their bailment claim on the ground that Costco has not
disclosed an expert opinion so cannot show it met the
standard of care. The motion is denied.
of bailment generally requires a party to return in proper
condition personal property that was "deposited"
with them, or to pay for any damages resulting from wrongful
use. See Mont. Code Ann. §§ 70-6-201 to
214. Under Montana law, "when goods are placed in the
hands of a bailee in good condition and are returned in a
damaged state or not at all, in an action by the bailor
against the bailee, the law will presume negligence on the
part of the latter and imposes upon him the burden of showing
that he exercised such care as was required by the nature of
the bailment." Aetna Life & Cas. Co. v.
Stan-Craft Corp., 499 P.2d 776, 778 (Mont. 1972). Thus,
because the underlying bailment is undisputed here,
(see Doc. 12 at ¶ 3(d); Doc. 24 at 1-2),
Costco's negligence is presumed unless it can show that
it exercised the care required, see Aetna Life, 499
P.2d at 778.
Childresses insist that Costco cannot rebut the presumption
because expert testimony is required to establish the
applicable standard. In Montana, "expert testimony is
required when the issue presented is sufficiently beyond the
common experience of the trier of fact and the expert
testimony will assist the trier of fact in determining the
issues or understanding the evidence." Dayberry v.
City of E. Helena, 80 P.3d 1218, 1220-21 (Mont. 2003).
Because "the exchange of keys at a tire shop,"
(Doc. 24 at 8), does not involve overly technical,
scientific, or specialized knowledge, Costco is not required
to establish the applicable standard of care through expert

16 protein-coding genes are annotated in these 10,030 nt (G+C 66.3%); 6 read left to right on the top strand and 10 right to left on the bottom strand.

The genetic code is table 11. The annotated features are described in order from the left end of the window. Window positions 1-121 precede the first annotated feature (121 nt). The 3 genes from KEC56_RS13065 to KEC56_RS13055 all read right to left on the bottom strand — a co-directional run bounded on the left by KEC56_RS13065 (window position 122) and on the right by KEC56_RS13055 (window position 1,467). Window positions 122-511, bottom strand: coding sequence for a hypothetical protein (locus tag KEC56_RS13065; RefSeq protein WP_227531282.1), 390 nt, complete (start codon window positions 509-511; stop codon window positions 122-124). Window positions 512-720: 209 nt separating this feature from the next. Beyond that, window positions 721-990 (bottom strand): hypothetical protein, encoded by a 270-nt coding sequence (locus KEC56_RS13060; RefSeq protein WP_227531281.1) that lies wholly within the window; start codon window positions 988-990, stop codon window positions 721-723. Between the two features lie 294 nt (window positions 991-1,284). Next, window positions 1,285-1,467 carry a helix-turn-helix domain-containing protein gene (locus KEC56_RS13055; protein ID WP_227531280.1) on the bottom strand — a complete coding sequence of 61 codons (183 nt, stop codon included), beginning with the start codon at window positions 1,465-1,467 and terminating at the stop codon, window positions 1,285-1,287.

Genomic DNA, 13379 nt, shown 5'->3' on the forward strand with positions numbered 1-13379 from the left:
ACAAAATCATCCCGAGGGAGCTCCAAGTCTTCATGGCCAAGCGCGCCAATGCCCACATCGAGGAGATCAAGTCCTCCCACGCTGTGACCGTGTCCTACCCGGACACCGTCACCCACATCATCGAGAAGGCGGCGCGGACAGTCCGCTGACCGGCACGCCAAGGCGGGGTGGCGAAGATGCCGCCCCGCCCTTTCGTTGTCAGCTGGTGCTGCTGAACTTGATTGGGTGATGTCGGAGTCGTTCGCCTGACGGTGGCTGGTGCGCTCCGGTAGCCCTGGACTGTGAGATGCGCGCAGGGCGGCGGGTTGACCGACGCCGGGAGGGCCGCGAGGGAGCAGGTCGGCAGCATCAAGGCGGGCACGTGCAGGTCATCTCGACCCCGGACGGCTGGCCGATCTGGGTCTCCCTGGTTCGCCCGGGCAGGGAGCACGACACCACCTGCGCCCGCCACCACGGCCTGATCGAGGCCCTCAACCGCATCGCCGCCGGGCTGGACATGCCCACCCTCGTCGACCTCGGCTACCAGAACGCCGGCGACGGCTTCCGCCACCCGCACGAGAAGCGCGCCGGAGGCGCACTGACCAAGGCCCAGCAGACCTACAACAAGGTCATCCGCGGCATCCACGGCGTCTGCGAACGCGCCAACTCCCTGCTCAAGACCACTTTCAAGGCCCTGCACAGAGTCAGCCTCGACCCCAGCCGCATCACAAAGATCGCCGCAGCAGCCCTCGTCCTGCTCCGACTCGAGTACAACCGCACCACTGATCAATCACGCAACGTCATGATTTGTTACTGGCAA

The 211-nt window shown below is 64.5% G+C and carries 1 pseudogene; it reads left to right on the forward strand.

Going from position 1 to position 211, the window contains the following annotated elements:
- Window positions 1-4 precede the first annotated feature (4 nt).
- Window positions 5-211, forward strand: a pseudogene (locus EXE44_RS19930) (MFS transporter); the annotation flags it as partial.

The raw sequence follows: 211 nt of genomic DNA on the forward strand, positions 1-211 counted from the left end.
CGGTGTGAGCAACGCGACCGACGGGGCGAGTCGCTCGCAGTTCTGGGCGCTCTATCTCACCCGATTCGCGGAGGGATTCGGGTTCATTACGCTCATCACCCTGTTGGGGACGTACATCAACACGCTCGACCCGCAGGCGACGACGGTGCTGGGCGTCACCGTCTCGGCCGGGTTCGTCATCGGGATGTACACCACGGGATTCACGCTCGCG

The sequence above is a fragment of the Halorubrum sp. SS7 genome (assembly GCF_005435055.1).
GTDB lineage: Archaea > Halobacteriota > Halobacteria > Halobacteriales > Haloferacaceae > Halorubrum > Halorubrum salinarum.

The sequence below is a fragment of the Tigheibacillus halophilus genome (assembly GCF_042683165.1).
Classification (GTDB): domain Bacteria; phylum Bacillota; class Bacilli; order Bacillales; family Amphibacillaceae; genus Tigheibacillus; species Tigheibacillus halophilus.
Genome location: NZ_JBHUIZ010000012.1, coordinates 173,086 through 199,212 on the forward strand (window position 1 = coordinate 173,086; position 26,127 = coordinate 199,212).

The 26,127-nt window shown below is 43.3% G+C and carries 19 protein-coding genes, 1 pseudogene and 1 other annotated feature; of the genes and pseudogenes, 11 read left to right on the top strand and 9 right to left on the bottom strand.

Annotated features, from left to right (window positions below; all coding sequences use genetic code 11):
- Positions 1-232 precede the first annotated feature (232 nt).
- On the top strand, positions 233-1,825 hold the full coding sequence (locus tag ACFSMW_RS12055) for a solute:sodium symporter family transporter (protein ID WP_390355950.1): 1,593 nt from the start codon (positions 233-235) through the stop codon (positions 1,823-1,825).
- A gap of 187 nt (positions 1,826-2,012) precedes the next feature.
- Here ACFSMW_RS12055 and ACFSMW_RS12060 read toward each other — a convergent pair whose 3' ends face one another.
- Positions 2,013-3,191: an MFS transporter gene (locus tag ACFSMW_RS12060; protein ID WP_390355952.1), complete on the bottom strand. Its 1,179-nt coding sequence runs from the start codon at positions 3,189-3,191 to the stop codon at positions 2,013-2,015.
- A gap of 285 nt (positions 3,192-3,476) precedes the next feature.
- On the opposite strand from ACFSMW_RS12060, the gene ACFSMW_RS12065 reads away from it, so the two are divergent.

testimony. The motion is denied.
Property Loss (Doc. 21)
Childresses also seek summary judgment on the amount of their
personal property loss, which they allege is $3, 478.54.
(Doc. 22 at 1.) Because Costco maintains that both liability
and damages remain in dispute-raising issues of causation,
and mitigation, (see Doc. 54; Doc. 22 at 8)-the
motion is denied.
Liability (Doc. 25)
seeks summary judgment on the grounds that an intervening
criminal act severed the chain of liability. It is undisputed
that a criminal actor stole the Childresses' vehicle.
(See Doc. 26-1 (police case report).) But an
intervening act only severs liability if it is unforeseeable.
Estate of Strever v. Cline, 924 P.2d 666, 672 (Mont.
1996). Further, "a cause of action involving superseding
intervening acts, whether criminal or non-criminal, normally
involves questions of fact which are more properly left to
the finder of fact for resolution." Id. at
673-74. "If, under the facts of a given case, an
intervening criminal act is one which the defendant might
reasonably foresee, then there is no reason why the fact
finder should not decide causation the same as with any other
intervening causation case." Id. at 674.
the car thief allegedly represented himself as the
Childresses' son and a Costco employee gave him the keys
to the car. Construing the facts in favor of the Childresses,
a jury could conclude it was reasonably foreseeable that
Costco could give the keys to the wrong person. (Doc. 51 at
¶ 25 ("A member should be required to show the
claiming copy of the Tire Center Invoice or their
driver's license to claim their vehicle.");
id. at ¶ 32; Doc. 51-1 (Manual Excerpt).)
Accordingly, summary judgment is denied.